The error codes 1073 may at least partially comprise of a cyclic redundancy error checking code or a forward error correction code. The forward error correction may be used by the receiving RF device or energy management station 100 to correct information in the data packet that may have been corrupted during transport. Using forward error correction may increase the wireless mesh network range, decrease the required RF antenna, decrease the transmit power required at each RF device and assist in any corruption of the data packet occurring during transport such as transport over long distances or outside of a partial RF shield.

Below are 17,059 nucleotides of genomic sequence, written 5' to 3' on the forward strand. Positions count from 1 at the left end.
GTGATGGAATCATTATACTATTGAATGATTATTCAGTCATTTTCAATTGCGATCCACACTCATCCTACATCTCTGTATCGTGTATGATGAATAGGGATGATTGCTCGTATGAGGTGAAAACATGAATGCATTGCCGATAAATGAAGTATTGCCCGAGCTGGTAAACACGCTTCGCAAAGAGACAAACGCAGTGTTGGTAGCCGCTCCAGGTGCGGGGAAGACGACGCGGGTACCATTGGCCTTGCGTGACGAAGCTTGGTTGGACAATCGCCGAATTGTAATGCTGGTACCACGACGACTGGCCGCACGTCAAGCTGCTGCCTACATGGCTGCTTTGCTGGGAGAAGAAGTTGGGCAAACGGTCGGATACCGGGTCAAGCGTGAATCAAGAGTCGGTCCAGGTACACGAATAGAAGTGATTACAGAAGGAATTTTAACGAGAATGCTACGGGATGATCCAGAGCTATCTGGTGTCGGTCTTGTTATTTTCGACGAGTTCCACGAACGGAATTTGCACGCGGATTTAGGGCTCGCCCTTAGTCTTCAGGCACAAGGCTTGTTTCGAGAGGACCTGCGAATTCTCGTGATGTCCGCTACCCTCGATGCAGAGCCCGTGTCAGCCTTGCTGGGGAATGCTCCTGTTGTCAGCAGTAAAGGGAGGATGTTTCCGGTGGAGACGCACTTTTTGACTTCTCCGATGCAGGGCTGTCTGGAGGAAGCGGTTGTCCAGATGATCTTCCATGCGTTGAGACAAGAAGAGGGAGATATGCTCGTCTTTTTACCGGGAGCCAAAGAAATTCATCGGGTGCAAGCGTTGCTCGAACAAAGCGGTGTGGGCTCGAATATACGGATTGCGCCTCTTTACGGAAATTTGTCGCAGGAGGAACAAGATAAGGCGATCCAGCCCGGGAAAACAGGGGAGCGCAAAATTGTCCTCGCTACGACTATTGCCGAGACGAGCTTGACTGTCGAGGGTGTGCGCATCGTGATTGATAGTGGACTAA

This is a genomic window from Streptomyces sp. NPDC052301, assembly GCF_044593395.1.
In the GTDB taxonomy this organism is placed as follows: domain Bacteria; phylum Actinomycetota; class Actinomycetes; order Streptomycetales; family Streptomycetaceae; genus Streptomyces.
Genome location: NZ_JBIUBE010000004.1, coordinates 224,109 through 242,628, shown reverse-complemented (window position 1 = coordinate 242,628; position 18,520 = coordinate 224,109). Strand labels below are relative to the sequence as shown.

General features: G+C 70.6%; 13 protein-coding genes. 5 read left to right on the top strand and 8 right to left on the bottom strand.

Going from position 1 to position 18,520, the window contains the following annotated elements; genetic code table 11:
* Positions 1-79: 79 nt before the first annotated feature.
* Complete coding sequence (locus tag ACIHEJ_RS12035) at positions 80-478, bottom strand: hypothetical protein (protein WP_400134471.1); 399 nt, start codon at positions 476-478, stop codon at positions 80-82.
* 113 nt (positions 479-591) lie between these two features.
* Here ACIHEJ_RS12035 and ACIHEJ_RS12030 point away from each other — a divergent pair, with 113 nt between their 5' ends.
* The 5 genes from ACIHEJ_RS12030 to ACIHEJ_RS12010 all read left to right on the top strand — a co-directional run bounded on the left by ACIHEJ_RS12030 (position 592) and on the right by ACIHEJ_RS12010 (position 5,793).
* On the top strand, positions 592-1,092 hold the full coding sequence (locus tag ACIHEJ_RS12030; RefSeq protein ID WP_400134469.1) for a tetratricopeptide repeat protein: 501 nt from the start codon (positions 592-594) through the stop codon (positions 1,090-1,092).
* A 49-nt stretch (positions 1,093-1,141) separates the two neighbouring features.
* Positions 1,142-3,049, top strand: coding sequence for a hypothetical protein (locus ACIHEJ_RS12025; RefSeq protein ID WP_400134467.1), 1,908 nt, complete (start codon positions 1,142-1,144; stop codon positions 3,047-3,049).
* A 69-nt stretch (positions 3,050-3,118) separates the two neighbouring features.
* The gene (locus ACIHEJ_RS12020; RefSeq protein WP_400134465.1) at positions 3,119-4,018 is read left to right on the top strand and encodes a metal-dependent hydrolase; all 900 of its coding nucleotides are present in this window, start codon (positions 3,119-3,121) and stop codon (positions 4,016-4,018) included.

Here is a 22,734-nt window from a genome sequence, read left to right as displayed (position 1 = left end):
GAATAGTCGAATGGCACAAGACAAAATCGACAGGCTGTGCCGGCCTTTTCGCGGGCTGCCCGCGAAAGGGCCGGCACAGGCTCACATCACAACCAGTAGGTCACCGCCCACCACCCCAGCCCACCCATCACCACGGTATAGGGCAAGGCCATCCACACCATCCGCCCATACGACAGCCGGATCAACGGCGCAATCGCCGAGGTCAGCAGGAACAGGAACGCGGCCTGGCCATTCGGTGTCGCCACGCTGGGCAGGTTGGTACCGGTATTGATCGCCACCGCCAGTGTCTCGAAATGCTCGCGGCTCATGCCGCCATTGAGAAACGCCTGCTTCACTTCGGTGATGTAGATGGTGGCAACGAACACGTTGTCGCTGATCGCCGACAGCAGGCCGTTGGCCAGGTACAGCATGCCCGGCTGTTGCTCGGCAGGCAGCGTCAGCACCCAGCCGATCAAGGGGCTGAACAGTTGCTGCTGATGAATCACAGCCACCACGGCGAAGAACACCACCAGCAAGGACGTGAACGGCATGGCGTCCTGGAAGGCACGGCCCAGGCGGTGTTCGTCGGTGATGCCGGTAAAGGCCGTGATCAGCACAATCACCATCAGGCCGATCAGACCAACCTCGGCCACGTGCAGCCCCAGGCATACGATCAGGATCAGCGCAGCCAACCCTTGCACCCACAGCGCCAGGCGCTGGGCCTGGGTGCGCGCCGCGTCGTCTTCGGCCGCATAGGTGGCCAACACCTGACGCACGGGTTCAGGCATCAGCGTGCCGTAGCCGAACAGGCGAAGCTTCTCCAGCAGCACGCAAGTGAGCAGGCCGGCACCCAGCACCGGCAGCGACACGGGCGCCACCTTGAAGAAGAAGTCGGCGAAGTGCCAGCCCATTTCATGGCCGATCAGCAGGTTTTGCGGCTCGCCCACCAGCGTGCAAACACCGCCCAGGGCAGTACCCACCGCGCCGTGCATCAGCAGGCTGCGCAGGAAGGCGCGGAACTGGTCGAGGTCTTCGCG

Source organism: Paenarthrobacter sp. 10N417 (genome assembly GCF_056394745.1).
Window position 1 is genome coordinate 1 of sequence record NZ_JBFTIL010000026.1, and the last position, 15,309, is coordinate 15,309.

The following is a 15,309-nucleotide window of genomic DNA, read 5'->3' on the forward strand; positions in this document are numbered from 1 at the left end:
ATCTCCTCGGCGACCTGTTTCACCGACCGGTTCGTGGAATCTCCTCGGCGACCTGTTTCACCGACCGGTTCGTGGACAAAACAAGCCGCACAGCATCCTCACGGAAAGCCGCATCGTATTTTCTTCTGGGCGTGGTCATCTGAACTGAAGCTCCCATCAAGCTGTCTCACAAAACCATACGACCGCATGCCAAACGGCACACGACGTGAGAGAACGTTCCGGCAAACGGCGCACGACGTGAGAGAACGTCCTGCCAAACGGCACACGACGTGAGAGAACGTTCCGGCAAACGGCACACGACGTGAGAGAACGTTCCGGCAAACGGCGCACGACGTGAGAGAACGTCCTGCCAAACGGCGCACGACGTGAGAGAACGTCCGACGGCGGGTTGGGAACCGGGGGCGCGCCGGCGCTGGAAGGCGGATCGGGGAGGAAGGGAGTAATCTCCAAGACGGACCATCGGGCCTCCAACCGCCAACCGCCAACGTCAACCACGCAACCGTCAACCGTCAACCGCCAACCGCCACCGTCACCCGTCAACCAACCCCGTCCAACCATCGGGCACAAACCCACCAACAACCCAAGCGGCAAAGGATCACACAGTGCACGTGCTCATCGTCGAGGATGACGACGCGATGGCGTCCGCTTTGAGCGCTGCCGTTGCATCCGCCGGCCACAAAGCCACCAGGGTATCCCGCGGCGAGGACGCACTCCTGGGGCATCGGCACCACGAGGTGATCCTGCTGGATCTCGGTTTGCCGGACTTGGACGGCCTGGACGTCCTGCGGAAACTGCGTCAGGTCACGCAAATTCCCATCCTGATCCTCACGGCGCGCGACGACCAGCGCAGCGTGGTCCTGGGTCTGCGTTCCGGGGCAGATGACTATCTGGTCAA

For example, the microprocessor 825 or RF transceiver 875 may generate a forward error correction code for at least a portion of the communication packet where the forward error correction code is incorporated within the communication packet. Each RF device participating in the path that the wireless mesh communication packet 1000 may analyze the communication packet using the error codes 1073 provided in the communication packet. Where the error codes 1073 comprise forward error correction codes, each RF device may be operable perform correction on the message sent within the communication packet 1000. This correction may incorporate one or more digital bits or streams of bits. If correction cannot be performed due to excessive error, the intermediate RF device or target RF device may send a message to the source of the message requesting retransmission. Alternatively, if forward error correction code is not used but an error detection code as the error codes 1073, on detection of error, either at the intermediate or target RF device, a message may be sent to the source RF device to retransmit the information.